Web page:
The first law of true religion is submission to God’s will. Where it does not exist, there is no piety–and just as truly there is no tranquility of soul.

What a hideous sight to see a human creature in full rebellion against God’s providence . . .
repining at His allotments;
fighting against His dispensations;
and cursing His judgments!

The true recipe for miserable existence is this: Quarrel with Providence!

When God means to make us happy, He teaches us submission–a resignation of everything into His hands, and an acknowledgment that whatever He does is wisest and best.

O how sweetly even afflictions fall, when there is such a temper to receive them! “Shall we accept good from God–and not trouble?” Job 2:10. Such a disposition tends to tranquility of soul; and even amidst chastisement, there is internal quiet.

“The Lord gave–and the Lord has taken away. Blessed be the name of the Lord.” Job 1:21

“He is the Lord–let Him do what is good in His eyes.” 1 Samuel 3:18 

“In everything give thanks; for this is God’s will for you in Christ Jesus.” 1 Thessalonians 5:18

“We know that God causes everything to work together for the good of those who love God and are called according to His purpose.” Romans 8:28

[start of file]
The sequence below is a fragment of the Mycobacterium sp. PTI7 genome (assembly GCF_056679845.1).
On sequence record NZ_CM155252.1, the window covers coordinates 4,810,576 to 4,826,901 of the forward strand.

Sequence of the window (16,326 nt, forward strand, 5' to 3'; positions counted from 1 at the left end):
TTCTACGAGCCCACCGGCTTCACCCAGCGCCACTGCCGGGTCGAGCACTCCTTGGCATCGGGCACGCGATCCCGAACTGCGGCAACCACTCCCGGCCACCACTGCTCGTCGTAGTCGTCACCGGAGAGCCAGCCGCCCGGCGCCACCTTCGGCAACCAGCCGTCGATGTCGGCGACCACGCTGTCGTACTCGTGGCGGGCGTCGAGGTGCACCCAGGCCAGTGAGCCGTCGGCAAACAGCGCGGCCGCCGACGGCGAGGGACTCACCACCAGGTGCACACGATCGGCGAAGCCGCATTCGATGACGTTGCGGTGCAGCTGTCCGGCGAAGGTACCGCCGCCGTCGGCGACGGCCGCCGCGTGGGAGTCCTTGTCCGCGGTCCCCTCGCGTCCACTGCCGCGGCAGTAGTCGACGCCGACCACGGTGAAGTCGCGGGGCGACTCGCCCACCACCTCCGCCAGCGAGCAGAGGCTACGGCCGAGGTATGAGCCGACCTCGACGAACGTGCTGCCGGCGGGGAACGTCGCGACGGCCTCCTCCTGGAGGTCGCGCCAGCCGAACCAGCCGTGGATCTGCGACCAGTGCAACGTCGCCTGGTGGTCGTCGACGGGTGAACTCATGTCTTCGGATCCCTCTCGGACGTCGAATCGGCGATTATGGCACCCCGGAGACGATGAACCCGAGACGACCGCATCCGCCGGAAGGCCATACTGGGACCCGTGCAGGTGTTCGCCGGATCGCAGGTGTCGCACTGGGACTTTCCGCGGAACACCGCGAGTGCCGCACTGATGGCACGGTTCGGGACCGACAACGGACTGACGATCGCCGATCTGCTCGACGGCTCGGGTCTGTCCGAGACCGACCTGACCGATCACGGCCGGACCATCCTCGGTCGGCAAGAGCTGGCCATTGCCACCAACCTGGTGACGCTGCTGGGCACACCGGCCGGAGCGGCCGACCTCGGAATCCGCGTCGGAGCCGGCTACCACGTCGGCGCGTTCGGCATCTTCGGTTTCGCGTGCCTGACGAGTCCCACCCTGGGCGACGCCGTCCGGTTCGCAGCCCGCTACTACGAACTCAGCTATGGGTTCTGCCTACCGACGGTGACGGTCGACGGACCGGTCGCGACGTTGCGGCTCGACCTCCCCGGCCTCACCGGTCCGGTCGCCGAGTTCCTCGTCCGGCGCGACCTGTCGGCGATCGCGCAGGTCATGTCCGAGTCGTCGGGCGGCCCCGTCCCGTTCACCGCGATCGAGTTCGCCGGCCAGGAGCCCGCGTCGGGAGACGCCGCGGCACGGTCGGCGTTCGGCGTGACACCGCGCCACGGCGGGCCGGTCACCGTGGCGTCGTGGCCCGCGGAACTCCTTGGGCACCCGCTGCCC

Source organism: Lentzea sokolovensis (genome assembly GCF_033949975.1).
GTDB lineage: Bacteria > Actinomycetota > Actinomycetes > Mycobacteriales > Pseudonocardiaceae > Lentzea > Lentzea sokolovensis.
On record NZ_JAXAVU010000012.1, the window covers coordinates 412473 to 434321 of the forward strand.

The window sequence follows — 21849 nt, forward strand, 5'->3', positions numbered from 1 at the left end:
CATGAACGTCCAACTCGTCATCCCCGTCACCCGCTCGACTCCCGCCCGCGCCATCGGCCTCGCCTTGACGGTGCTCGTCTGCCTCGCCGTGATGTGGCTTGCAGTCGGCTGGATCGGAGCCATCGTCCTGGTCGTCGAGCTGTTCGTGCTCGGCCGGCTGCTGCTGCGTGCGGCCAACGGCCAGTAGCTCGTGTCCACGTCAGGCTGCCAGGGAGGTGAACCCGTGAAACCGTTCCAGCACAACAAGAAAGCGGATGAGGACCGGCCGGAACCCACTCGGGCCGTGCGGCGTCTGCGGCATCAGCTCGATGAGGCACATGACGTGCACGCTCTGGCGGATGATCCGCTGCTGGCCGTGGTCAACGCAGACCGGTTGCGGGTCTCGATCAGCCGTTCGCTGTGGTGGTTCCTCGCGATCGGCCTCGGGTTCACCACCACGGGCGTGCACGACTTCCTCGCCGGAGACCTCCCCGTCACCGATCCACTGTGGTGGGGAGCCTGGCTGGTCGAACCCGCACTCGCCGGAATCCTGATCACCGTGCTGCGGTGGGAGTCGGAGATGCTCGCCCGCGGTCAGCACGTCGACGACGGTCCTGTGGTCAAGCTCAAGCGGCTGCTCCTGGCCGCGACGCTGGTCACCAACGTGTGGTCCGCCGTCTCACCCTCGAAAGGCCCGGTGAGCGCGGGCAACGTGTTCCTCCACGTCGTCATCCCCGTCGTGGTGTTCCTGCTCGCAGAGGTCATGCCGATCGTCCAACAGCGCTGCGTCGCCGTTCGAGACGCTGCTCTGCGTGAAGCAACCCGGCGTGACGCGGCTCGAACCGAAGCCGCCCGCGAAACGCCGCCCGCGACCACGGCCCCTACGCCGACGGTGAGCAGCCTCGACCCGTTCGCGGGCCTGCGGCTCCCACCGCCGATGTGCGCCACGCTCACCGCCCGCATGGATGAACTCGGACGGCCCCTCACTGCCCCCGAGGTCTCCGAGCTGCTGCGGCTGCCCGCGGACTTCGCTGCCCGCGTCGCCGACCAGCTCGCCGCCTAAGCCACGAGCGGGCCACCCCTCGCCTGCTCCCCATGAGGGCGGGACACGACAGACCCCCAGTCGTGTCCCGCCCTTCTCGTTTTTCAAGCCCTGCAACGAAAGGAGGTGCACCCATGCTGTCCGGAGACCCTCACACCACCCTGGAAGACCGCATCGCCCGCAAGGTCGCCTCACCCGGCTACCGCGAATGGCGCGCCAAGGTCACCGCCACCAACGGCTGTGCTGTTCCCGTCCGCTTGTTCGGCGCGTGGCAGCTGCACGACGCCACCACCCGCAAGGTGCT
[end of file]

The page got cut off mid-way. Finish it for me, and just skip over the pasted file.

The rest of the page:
– James W. Alexander, Consolation 1852

Looking at our afflictions through the eyes of faith

“I was silent; I would not open my mouth–for You are the one who has done this!” Psalm 39:9

“Be still, and know that I am God.” Psalm 46:10

This stillness and silence befits us, when God lifts up His arm to afflict us. It is of little use at such times to struggle against His almighty power–to be restless and complaining when His heavy hand is laid upon us. Our wisdom is . . .
to bear the burden which oppresses us with patience,
to submit cheerfully to the will of God, and
to kiss the painful rod which scourges us.

We should remember that our Father does not afflict His children willingly, that is, for His own pleasure–but for their profit. He loves them; and when He punishes them, it is for their discipline, and to make them what He would have them to be–partakers of His holiness.

We should look at our afflictions in this light–and not let a murmur escape our lips! Our language should be, “It is the Lord–let Him do what seems good to Him!” 1 Samuel 3:18

It is often our duty, in the hour of trial or of difficulty, to be still, to lie passive in God’s hands, “to hope, and quietly to wait for the salvation of the Lord.”

Ashton Oxenden, “The Christian Life” 1882